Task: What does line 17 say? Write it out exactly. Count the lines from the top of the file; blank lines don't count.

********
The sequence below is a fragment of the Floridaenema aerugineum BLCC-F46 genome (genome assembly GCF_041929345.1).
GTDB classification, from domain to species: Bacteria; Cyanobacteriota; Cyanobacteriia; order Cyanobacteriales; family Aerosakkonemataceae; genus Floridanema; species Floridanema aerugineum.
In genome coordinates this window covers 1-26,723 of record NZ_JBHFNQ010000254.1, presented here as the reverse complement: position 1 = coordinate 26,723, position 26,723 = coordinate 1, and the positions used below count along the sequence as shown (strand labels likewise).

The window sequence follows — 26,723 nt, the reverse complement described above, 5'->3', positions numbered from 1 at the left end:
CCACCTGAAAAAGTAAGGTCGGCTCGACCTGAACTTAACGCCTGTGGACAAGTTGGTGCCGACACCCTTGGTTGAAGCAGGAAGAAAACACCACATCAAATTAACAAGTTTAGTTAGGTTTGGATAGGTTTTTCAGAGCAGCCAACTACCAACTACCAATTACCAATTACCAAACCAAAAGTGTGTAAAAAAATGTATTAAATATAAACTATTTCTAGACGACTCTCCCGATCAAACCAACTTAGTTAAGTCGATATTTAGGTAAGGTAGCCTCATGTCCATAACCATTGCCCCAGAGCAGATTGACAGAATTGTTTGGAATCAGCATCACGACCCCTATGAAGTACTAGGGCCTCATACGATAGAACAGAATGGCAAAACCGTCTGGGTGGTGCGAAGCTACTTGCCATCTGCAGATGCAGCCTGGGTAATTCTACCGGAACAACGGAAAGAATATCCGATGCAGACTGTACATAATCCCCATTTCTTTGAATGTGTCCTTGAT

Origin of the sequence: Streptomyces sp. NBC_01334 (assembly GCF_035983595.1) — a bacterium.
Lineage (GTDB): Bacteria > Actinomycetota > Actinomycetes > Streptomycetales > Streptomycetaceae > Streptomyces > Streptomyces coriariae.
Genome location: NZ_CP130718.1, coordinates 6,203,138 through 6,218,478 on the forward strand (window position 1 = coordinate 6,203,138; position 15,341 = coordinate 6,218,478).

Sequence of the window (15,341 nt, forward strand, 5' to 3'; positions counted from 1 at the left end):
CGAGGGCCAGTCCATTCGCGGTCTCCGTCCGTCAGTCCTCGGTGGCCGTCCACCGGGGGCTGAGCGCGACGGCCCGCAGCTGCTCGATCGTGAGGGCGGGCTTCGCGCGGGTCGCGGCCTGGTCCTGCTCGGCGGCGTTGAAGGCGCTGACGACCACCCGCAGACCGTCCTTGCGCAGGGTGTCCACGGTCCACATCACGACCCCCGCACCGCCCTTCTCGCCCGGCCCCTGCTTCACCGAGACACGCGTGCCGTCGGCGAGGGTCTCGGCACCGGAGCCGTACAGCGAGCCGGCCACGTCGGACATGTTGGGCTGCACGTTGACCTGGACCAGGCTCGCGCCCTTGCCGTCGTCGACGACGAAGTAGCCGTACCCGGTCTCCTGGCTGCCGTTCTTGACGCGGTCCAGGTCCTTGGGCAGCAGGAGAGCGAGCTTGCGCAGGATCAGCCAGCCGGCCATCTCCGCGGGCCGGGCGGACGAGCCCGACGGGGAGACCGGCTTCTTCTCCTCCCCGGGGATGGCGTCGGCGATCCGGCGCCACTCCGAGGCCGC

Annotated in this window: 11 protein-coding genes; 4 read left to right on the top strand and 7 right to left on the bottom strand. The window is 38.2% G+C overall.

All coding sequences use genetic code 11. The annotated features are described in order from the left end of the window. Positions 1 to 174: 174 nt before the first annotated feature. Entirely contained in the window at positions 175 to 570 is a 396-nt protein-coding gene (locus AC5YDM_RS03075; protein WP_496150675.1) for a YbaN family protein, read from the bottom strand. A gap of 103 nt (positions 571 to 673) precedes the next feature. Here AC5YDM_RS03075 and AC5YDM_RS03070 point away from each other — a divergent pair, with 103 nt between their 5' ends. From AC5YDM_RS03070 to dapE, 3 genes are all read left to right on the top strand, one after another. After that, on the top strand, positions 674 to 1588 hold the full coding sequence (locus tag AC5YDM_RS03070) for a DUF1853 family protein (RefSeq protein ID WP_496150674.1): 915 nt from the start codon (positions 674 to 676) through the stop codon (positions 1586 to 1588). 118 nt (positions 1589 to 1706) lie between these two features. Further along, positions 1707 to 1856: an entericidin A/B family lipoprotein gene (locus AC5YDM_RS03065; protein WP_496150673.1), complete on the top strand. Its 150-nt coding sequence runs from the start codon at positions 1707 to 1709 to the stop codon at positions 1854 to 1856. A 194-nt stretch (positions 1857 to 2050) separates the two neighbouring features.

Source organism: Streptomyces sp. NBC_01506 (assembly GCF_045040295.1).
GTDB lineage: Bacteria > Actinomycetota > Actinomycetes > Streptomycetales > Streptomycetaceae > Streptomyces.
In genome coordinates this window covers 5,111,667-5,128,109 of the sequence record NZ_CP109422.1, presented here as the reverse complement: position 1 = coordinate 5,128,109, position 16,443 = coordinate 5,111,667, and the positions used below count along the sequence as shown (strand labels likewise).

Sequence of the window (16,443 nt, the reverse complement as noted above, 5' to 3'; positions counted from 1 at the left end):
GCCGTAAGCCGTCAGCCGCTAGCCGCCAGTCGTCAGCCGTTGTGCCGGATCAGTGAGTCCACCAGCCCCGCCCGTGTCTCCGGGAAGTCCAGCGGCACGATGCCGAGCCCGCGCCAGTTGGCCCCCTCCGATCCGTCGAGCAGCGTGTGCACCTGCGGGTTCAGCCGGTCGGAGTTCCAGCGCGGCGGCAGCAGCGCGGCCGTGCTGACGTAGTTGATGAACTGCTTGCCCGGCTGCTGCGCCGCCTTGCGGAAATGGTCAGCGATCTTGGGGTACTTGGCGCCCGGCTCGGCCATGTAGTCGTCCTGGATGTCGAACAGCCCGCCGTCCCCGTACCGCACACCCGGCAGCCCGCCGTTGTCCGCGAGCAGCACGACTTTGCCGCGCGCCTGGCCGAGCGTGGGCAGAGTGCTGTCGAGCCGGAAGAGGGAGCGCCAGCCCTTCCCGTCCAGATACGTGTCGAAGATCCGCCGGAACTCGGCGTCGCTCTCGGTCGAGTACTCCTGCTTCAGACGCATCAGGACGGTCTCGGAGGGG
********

GCCGTAAGCCGTCAGCCGCTAGCCGCCAGTCGTCAGCCGTTGTGCCGGATCAGTGAGTCCACCAGCCCCGCCCGTGTCTCCGGGAAGTCCAGCGGCACGATGCCGAGCCCGCGCCAGTTGGCCCCCTCCGATCCGTCGAGCAGCGTGTGCACCTGCGGGTTCAGCCGGTCGGAGTTCCAGCGCGGCGGCAGCAGCGCGGCCGTGCTGACGTAGTTGATGAACTGCTTGCCCGGCTGCTGCGCCGCCTTGCGGAAATGGTCAGCGATCTTGGGGTACTTGGCGCCCGGCTCGGCCATGTAGTCGTCCTGGATGTCGAACAGCCCGCCGTCCCCGTACCGCACACCCGGCAGCCCGCCGTTGTCCGCGAGCAGCACGACTTTGCCGCGCGCCTGGCCGAGCGTGGGCAGAGTGCTGTCGAGCCGGAAGAGGGAGCGCCAGCCCTTCCCGTCCAGATACGTGTCGAAGATCCGCCGGAACTCGGCGTCGCTCTCGGTCGAGTACTCCTGCTTCAGACGCATCAGGACGGTCTCGGAGGGG